Note: Foxglove aphids have been observed colonizing head and leaf lettuce in experimental plots at the Yuma Agricultural Center since mid-January. The intensity of observed infestation levels are similar to what was observed this time last year. PCA’s should be aware of the presence of this aphid species, particularly when temperatures begin to warm up. For assistance in identification of foxglove aphids visit: http://ag.arizona.edu/crops/vegetables/insects/advisories/2003/JCPaphidkey1203.pdf or contact us at the Agricultural Center.
Unlike the lettuce aphid which was first found in Yuma five years ago, the foxglove aphid is known to colonize a much broader range of plant hosts, including a wide variety of weeds (i.e., Shepards purse, ground cherry, pigweed), ornamentals (i.e., geraniums, gladiolas, verbena) and crops (i.e., cucurbits, beans, canola, spinach, citrus, safflower, tomatoes). This large availability of hosts and apparent adaptation to our winter and spring growing conditions suggests that foxglove aphids might present growers with some new challenges.
Although we are uncertain how this new species will behave under desert growing conditions in the long-term, infestations this spring reached high levels in experimental plots and in some commercial fields. Another aphid species, Acyrthosiphon lactucae (no common name) which is commonly misidentified as potato aphid, was also present this year in extremely high levels. Because of the importance of these aphids as contaminants of lettuce and other leafy vegetables, we designed several insecticide trials this past season to determine how effective conventional, reduced-risk and other new insecticides were against these aphids under local growing conditions
Small-plot, field studies were conducted in head lettuce and romaine at the University of Arizona, Yuma Agricultural Center in the spring 2003 growing seasons to evaluate the efficacy of several new reduced risk and conventional insecticides for control of aphids and thrips. In each trial, lettuce was direct seeded into double row beds on 42 inch centers and sprinkled beginning the following day. Plots for each trial consisted of 2-4 beds, 50' long with a two bed buffer between the plots. Plots were arranged in a randomized complete block design with 4 replications. Treatments and rates for each crop are presented in the data tables. Specific information for each trial is listed below:
In the head lettuce-I trial, the at-planting soil applications of Admire, Platinum and dinotefuron were applied as a preplant injection at a depth of 1.5" below the seed line at bed shaping in 15 GPA final dilution. The side dress treatment of Platinum was applied at 2nd side dress (Jan 15) similar to fertilizer side dressing and the materials were placed on the bed shoulder at @ 3” below the soil in 30 GPA final dilution. In all trials, foliar spray applications were hand applied with a CO2 operated boom sprayer operated at 60 psi and 27 GPA. A directed spray (~75% band, with rate adjusted for band; nozzles directed inward toward the plants) was delivered through 3 nozzles (TX-10) per bed. An adjuvant was applied to all foliar treatments; DyneAmic, Exit, Hook or Induce at 0.065%v/v. The first spray in each trial was initiated when aphids were first found colonizing plants (see above; pre-spray aphid densities).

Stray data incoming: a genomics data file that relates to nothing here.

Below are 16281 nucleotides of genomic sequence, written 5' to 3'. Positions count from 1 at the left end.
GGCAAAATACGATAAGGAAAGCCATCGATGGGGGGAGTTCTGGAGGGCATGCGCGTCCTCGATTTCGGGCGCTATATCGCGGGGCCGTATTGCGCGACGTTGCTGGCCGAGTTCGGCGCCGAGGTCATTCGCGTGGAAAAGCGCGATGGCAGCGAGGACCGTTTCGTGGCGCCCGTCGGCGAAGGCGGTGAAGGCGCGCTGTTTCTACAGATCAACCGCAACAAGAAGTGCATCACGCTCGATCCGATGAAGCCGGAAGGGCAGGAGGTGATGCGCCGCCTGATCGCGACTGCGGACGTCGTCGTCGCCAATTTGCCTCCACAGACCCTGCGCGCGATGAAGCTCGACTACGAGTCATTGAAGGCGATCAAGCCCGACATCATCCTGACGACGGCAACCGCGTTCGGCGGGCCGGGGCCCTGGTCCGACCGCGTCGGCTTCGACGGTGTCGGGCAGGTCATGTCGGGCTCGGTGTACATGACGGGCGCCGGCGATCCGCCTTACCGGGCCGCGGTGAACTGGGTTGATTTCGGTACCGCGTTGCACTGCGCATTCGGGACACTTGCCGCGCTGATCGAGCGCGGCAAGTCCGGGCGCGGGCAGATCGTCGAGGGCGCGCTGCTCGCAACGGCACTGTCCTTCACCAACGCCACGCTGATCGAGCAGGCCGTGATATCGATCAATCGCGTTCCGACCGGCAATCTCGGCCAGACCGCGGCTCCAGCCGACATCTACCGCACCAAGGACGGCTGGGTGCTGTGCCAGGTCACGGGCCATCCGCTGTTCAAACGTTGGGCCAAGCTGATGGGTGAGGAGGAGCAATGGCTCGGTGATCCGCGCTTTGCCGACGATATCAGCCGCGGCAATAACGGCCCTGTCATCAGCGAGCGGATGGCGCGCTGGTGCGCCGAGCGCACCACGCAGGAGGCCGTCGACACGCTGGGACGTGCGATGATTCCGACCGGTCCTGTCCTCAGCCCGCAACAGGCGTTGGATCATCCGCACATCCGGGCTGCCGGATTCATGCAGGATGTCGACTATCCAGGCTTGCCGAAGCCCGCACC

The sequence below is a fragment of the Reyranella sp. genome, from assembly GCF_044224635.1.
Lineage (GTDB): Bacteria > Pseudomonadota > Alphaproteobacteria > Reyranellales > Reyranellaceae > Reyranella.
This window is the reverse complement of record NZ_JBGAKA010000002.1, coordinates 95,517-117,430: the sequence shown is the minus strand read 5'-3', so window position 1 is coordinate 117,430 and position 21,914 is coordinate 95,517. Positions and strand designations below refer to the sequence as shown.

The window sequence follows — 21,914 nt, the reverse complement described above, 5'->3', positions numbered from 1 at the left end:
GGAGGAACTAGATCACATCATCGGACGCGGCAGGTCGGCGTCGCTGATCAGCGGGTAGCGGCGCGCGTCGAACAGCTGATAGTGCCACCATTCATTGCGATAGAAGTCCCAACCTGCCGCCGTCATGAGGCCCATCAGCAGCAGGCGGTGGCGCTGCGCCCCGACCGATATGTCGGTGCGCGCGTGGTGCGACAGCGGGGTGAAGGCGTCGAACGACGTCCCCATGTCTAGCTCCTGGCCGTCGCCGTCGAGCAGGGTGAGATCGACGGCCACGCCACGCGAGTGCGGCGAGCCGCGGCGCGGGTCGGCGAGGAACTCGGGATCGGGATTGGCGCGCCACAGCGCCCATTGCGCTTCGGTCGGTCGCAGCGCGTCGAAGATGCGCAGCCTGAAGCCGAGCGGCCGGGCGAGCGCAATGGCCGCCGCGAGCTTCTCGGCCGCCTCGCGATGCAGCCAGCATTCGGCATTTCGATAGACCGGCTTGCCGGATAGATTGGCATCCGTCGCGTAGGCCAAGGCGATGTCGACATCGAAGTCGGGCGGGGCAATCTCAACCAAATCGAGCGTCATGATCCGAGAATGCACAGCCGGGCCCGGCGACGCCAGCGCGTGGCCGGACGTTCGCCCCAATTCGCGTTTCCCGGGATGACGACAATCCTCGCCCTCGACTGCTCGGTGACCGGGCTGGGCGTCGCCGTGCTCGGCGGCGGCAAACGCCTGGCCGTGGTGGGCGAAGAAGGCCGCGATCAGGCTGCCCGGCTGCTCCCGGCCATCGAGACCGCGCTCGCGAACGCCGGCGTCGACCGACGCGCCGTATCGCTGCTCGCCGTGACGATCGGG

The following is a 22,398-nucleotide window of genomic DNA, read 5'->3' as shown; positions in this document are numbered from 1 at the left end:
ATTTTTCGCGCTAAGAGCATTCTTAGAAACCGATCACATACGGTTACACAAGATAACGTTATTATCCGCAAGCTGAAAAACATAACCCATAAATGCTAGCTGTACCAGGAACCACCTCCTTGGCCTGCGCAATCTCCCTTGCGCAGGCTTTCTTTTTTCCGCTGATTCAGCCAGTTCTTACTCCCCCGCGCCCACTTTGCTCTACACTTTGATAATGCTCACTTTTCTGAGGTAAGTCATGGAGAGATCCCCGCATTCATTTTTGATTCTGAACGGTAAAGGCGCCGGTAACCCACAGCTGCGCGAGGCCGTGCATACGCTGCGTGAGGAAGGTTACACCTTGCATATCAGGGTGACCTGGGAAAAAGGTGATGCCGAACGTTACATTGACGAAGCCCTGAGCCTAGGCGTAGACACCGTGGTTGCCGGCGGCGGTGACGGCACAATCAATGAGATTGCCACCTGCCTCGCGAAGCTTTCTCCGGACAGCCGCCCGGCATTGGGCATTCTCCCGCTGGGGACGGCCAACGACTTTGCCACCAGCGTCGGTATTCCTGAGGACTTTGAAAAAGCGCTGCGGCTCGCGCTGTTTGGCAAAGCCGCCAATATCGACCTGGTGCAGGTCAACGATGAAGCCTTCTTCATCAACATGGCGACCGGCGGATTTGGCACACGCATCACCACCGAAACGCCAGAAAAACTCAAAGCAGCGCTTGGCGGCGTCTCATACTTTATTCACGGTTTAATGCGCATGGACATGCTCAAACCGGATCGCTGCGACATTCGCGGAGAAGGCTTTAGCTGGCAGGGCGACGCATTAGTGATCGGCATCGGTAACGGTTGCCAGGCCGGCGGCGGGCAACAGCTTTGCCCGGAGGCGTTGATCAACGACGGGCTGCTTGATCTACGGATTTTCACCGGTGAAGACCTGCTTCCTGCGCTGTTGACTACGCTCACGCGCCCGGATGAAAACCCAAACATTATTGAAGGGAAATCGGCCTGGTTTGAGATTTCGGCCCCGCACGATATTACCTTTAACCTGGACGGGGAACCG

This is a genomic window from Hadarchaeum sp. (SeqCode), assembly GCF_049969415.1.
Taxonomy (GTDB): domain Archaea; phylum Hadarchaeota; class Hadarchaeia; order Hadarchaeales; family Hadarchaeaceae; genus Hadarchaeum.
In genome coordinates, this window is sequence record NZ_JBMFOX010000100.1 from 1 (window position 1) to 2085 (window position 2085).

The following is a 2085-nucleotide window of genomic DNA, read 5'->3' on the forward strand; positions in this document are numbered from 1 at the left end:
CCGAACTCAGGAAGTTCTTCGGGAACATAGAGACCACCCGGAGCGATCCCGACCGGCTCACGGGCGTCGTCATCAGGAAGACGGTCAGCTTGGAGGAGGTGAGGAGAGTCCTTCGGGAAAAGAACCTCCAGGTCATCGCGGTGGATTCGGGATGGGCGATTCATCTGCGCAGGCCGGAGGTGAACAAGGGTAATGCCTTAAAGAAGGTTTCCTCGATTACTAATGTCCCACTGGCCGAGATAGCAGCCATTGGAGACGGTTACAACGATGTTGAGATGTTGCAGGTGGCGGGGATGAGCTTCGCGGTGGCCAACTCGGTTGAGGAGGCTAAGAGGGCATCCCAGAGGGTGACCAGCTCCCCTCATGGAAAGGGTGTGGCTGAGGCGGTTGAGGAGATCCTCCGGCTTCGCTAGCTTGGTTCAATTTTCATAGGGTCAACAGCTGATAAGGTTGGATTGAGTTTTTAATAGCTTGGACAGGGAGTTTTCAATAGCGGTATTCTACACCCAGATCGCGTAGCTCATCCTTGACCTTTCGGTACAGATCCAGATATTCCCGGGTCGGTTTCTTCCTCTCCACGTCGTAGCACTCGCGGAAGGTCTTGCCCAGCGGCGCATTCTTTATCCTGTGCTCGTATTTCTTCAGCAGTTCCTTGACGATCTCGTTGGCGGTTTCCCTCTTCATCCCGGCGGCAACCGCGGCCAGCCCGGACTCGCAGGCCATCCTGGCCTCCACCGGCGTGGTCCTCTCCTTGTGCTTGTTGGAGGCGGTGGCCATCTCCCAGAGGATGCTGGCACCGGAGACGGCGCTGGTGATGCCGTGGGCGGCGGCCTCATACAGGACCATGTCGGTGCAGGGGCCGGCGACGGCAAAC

Aphid populations were assessed by estimating the number of aphids /plant in whole plant, destructive samples. Five aphid species were present on plants during the trials and have been classified into two groups for analysis in the following (1) Foxglove aphid, and (2) Green aphid complex consisting of Acyrthosiphon lactucae (no common name), potato aphid and green peach aphid. In addition, Lettuce aphids were present in significant numbers during the Romaine-II trial. On each sampling date, 8-10 plants were randomly selected from each plot and placed individually into large 5-gal tubs. Each plant was sampled by visually examining all plant foliage and counting the number of alate (winged) and apterous (non-winged) aphids present. In the head lettuce, infestation levels of apterous aphids at harvest were estimated by randomly selecting 10 plants within each replicate, visually counting the number of aphids on frame/wrap per leaves and heads separately. In romaine, all leaves were sampled when plants were harvested and particular attention was given to hearts and terminal growing points.